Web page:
Asia is the most dynamic region of human mobility in terms of who moves, for what reason and by which means. Asian countries are receivers, senders and transit places for both long-term and short-term migrants, hosting growing migrant communities from around the world. At the same time, cultural geographies experience various shifts due to the growing Asian diasporas formed within and beyond Asia.
This series addresses various dynamic trends of international migration in Asia as a regional and global phenomenon. It brings together interests in critical migration studies from inter- and transdisciplinary perspectives and research undertaken from a variety of methods, focusing on the experiences of migrants and other actors and factors influencing migration.
Books in the series broaden the discussions of the relationship among migration corridors along Asia and globalization, regionalization, transnationalism, development, governance, postcolonialism, crises, identity and diaspora. They address specific socio-cultural, economic and political dynamics – such as gender, intersectional relations, population, family and marriage patterns, new class or group formation, and the transformation of values and belief systems – that have been brought about by Asian migration. This series highlights Asia as a region with robust migration movements, which is one of the most dynamic areas bringing critical social changes within and across national boundaries.
The series welcomes submissions from prominent scholars in Asian Migration studies as well as emerging scholars with empirically rich and updated research from all disciplines ranging from any social sciences, policy studies, business studies to law.
Editorial Board: Steven J. Gold, Michigan State University, US; David Haines, George Mason University, US; Nana Oishi, University of Melbourne, Australia; Willem van Schendel, University of Amsterdam, The Netherlands; Biao Xiang, University of Oxford, UK; Pei-Chia Lan, National Taiwan University, Taiwan; Brenda Yeoh, National University of Singapore, Singapore; Johan Lindquist, Stockholm University, Sweden; Francis Collins, University of Waikato, New Zealand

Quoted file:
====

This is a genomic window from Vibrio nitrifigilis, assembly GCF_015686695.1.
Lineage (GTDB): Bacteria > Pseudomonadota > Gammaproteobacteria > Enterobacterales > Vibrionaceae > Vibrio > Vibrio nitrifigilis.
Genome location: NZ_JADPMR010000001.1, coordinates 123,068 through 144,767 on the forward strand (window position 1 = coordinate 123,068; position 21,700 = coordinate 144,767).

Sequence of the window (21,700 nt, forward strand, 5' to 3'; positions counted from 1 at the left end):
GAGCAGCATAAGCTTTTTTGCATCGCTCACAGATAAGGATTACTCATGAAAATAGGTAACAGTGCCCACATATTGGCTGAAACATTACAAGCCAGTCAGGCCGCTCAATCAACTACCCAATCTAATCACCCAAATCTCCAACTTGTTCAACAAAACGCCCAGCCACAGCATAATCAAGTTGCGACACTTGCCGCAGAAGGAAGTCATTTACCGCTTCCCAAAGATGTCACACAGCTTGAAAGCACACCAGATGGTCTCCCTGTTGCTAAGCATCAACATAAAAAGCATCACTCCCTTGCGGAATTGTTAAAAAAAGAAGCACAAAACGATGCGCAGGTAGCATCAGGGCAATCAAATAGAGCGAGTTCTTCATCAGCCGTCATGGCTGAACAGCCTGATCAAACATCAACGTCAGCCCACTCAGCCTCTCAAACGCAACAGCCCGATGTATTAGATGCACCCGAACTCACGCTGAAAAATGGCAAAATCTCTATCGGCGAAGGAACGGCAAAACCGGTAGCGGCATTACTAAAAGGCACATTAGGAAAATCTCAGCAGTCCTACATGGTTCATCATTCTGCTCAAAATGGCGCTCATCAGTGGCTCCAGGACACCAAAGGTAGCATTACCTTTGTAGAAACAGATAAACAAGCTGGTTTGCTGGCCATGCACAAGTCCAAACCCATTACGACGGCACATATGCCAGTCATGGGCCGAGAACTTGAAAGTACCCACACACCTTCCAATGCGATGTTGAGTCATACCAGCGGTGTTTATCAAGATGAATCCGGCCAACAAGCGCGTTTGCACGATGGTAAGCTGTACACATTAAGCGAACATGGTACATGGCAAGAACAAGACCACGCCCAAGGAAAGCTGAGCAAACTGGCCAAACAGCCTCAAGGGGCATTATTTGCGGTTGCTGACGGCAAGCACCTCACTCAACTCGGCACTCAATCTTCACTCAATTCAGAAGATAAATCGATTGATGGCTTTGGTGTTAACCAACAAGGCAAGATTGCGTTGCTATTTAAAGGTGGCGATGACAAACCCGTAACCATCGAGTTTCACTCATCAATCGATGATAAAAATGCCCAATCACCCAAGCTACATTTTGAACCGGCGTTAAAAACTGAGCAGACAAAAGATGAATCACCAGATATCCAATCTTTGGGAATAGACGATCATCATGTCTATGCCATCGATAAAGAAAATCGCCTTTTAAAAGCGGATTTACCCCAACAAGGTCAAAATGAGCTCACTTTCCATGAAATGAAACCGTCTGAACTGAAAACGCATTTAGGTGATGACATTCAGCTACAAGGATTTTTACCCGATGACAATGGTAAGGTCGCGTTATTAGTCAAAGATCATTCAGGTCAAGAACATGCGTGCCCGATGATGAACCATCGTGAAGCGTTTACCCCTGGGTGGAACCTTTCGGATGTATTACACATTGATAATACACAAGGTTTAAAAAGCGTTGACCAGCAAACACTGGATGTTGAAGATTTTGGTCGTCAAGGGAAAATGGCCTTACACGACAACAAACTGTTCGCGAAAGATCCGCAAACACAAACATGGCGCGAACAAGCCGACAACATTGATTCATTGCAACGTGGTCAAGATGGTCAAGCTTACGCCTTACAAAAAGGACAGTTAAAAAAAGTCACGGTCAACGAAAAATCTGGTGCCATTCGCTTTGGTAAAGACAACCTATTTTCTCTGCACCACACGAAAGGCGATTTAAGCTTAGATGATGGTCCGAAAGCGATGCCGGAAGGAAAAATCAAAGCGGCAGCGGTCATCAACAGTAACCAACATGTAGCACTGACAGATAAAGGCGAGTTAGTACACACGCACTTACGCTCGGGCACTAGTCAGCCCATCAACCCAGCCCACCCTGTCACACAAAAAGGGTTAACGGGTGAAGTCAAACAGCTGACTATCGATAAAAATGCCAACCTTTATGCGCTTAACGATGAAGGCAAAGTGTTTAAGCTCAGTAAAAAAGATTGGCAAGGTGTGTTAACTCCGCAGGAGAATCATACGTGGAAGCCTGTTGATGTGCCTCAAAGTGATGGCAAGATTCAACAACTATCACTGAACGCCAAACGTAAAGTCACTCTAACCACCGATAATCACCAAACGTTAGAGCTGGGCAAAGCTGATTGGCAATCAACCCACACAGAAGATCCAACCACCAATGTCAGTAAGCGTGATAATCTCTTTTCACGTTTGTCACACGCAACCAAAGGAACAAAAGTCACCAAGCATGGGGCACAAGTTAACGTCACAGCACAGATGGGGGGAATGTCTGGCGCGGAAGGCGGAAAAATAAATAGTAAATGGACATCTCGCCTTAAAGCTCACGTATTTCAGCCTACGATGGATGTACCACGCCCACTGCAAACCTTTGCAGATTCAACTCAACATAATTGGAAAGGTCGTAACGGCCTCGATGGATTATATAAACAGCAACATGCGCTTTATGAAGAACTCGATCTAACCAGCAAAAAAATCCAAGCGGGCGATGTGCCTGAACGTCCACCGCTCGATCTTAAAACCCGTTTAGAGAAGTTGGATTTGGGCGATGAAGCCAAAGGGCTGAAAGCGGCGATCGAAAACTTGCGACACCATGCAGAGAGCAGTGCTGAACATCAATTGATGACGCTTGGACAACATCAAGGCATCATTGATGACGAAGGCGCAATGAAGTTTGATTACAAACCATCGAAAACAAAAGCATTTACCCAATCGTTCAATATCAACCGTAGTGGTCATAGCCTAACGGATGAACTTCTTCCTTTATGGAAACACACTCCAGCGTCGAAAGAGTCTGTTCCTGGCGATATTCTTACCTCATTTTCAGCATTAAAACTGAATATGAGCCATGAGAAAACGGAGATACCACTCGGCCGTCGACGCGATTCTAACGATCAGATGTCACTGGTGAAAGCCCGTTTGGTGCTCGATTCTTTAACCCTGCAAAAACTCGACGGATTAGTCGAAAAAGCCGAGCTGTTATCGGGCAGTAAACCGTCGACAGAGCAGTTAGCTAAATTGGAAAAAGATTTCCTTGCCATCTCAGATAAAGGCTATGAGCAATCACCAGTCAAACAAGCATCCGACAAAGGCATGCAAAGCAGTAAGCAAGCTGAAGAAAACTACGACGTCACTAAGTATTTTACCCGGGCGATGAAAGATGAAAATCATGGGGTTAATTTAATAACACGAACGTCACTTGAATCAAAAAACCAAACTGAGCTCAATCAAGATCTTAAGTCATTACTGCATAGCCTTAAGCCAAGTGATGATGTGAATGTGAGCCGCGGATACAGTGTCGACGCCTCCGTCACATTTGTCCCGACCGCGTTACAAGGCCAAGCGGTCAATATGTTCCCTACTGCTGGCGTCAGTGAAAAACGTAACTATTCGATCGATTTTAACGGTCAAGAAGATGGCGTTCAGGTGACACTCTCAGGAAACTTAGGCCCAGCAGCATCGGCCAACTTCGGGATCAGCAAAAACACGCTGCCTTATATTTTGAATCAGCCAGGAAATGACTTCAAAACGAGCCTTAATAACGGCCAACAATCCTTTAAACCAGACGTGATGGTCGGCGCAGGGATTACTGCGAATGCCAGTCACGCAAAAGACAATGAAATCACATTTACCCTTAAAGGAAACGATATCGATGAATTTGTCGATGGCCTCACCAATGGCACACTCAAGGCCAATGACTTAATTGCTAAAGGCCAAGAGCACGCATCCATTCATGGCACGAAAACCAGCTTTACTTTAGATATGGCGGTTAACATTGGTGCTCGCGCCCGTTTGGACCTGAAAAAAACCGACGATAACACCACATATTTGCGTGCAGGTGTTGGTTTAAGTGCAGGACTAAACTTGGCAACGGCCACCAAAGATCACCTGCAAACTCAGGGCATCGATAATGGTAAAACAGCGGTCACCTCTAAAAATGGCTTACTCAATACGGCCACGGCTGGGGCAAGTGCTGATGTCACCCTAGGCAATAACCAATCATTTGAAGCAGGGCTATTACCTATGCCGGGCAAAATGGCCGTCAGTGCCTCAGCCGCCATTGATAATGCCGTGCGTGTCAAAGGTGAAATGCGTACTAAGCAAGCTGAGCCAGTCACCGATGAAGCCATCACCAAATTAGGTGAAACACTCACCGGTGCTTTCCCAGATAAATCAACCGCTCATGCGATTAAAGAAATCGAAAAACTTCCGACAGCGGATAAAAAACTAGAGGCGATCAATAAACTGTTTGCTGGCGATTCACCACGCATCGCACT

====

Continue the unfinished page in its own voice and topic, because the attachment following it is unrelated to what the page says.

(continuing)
To submit a proposal, please contact the Routledge editor, Dorothea Schaefter, [email protected]
By Liangni Sally Liu, Guanyu Jason Ran
November 12, 2021
This book focuses on new immigrant families from the People’s Republic of China (PRC) to New Zealand and investigates how these new Chinese migrants have adapted to NZ immigration policy regime, which does not accommodate their cultural preference to live as multi-generational families. The book ...
By Sverre Molland
September 03, 2021
The book investigates how the United Nations, governments and aid agencies mobilise and instrumentalise migration policies and programmes through a discourse of safe migration. Since the early 2000s, numerous non-governmental organizations (NGOs), UN agencies and governments have warmed to the ...
Edited By Gunter Schubert, Franziska Plümmer, Anastasiya Bayok
November 30, 2020
This book analyzes immigration policies in East Asia in the context of contemporary global migration flows and mobility. To assess how global norms of migration have impacted the East Asian migration region and explore regional migration trends, the book contains 13 case studies which investigate ...
Edited By Yuk Wah Chan, Sin Yee Koh
August 14, 2020
With the rapid economic development of China and the overall shift in the global political economy, there is now the emergence of new Chinese on the move. These new Chinese migrants and diasporas are pioneers in the establishment of multiple homes in new geographical locations, the development of ...
By Matt Withers
May 24, 2019
Employing a multiscalar approach to migration outcomes, spanning individual households, local communities, the macroeconomy and global patterns of capital accumulation, this book demonstrates how cumulatively causal processes at structural, institutional and agency levels have forged a precariously...
By Terence Chun Tat Shum
March 15, 2019
This book looks in detail at the journeys to asylum in Asia which are largely neglected in the media and academic analyses, despite Asia becoming the most essential region for asylum, receiving refugees from both within and outside of the continent. Treating asylum-seeking journeys as a ...
By James Farrer
January 14, 2019
Long a source of migrants, China has now become a migrant destination. In 2016, government sources reported that nearly 900,000 foreigners were working in China, though international migrants remain a tiny presence at the national level. Shanghai is China’s most globalized city and has attracted a ...
By Kristine Aquino
September 01, 2017
Filipino migrants constitute one of the largest global diasporas today. In Australia, Filipino settlement is markedly framed by the country’s on-going nation-building project that continues to racialise immigrants and delineate the possibilities and limits of belonging to the national community. ...